D3164 |
Luc Vereecken, Giang H. T. Vu, and Hue M. T. Nguyen

The oxidation of most organic matter emitted to the atmosphere proceeds by radical reaction steps, where peroxy radicals, ROO, are critical intermediates formed by addition of O2 molecules to carbon-based radicals. The chemistry of these RO2 radicals in high-NOx conditions is well-known, forming alkoxy radicals and NO2. In low-NOx and pristine conditions, the RO2 radicals react with HO2 and other R'O2 radicals, but can have a sufficiently long lifetime to also undergo unimolecular reactions. Hydrogen atom migration, forming a hydroperoxide (-OOH) and a new peroxy radical site after addition of an additional O2 on the newly formed radical site, has been studied extensively in some compounds, such as isoprene where it was shown to be the a critical step in OH radical regeneration. RO2 ring closure reactions have likewise been studied, where for β-pinene it has been shown to be a critical step governing the yield of the decomposition products such as acetone and nopinone.

Despite the interest in RO2 unimolecular reactions, and the potential impact on atmospheric chemistry, no widely applicable structure-activity relationships (SARs) have been proposed to allow systematic incorporation of such unimolecular reactions in gas phase atmospheric kinetic models. In this work, we present a series of systematic theoretical predictions on the site-specific rate coefficients for such reactions for a wide range of molecular substitutions. Combined with extensive literature data this allows for the formulation of a SAR for RO2 unimolecular reactions, covering aliphatic, branched, and unsaturated RO2 with oxo, hydroxy, hydroperoxy, nitrate, carboxylic acid, and ether substitutions.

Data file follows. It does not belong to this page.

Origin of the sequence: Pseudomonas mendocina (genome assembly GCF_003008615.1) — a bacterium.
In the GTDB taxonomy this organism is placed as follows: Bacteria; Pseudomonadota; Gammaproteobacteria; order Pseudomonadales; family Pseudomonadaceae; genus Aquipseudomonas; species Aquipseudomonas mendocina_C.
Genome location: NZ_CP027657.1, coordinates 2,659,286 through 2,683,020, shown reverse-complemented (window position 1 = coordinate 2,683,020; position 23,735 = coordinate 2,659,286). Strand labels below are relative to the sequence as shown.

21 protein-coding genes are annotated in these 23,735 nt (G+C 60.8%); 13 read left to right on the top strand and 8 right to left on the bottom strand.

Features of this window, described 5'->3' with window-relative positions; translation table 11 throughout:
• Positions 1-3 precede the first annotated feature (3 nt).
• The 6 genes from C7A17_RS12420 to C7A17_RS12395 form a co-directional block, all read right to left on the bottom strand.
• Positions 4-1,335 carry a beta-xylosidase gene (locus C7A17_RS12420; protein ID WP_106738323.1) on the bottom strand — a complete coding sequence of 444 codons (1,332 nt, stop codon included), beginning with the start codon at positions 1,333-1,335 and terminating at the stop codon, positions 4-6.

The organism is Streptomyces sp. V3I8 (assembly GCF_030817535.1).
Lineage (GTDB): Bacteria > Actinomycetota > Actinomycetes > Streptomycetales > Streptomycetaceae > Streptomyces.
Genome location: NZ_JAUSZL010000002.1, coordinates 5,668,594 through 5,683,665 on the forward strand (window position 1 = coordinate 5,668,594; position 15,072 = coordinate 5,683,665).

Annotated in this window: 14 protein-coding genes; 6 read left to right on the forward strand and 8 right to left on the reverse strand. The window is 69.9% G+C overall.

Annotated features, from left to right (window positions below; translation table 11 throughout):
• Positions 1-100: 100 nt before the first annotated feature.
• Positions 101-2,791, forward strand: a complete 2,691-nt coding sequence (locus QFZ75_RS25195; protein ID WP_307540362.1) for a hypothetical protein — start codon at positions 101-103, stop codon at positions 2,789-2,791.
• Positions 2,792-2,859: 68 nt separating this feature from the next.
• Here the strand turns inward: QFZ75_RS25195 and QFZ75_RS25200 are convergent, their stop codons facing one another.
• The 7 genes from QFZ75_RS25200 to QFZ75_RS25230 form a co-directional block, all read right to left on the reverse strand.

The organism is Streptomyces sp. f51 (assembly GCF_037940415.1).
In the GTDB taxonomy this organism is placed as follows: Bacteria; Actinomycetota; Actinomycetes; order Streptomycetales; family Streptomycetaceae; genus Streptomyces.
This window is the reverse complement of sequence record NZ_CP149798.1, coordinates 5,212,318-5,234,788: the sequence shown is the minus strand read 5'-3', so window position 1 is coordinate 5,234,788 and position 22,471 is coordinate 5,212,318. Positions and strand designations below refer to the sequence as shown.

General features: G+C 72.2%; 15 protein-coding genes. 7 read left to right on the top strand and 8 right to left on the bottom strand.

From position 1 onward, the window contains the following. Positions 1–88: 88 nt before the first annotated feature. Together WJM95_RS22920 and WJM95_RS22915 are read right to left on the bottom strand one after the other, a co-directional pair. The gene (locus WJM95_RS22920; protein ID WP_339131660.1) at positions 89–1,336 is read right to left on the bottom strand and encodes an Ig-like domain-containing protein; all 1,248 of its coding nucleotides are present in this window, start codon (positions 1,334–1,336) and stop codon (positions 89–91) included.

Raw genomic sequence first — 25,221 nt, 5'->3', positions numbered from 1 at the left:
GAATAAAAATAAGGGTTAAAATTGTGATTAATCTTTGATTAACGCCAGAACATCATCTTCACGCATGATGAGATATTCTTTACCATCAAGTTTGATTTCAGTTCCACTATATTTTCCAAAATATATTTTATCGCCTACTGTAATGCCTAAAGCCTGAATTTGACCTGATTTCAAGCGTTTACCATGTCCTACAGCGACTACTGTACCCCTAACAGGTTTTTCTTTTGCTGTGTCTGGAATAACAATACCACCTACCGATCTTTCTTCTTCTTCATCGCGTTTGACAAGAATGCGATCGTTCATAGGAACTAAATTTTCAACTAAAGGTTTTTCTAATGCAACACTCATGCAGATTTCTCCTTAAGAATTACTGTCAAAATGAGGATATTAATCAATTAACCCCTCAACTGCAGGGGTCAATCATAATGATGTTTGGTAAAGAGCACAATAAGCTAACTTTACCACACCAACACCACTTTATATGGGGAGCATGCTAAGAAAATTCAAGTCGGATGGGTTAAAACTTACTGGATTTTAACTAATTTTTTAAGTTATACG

The predictions are compared to experimental and theoretical data, including multi-functionalized species. Though some molecular classes are well represented in the training set (e.g. aliphatic RO2), other classes have little data available and additional work is needed to enhance and validate the reliability of the SAR. Direct experimental data is scarce for all RO2 classes. The fastest H-migrations are found to be for unsaturated RO2, with the double bond outside the H-migration TS ring. Ring closure of unsaturated RO2 are likewise fast if the product radical carbon is exocyclic to the newly formed peroxide ring.

How to cite: Vereecken, L., Vu, G. H. T., and Nguyen, H. M. T.: Structure-activity relationships for unimolecular reactions of peroxy radicals, RO2, at atmospheric temperatures, EGU General Assembly 2020, Online, 4–8 May 2020, EGU2020-2922, https://doi.org/10.5194/egusphere-egu2020-2922, 2020.

D3165 |
Matti Rissanen, Shawon Barua, Jordan Krechmer, Theo Kurtén, and Siddharth Iyer

Atmospheric aerosols impact climate and health. Most of the smallest atmospheric nanoparticles are formed by oxidation of volatile organic compounds (VOC) and subsequent condensation of resulting low-volatile vapors. Biogenic terpenes are the largest atmospheric secondary organic aerosol (SOA) source, and among these, a-pinene likely the single most important compound.

 Recently, autoxidation changed the paradigm of long processing time-scales in the formation of SOA [1, 2]. Previous experiments with cyclic unsaturated compounds have indicated the autoxidation to be very rapid, forming compounds with even 10 O-atoms infused to the carbon structure in a few seconds timeframe [3-6]. Berndt et al. noted that the whole process was apparently finished already at about 1.5 seconds reaction time in cyclohexene ozonolysis initiated autoxidation, indicated by the “frozen” peroxy radical product distribution beyond this reaction time [4].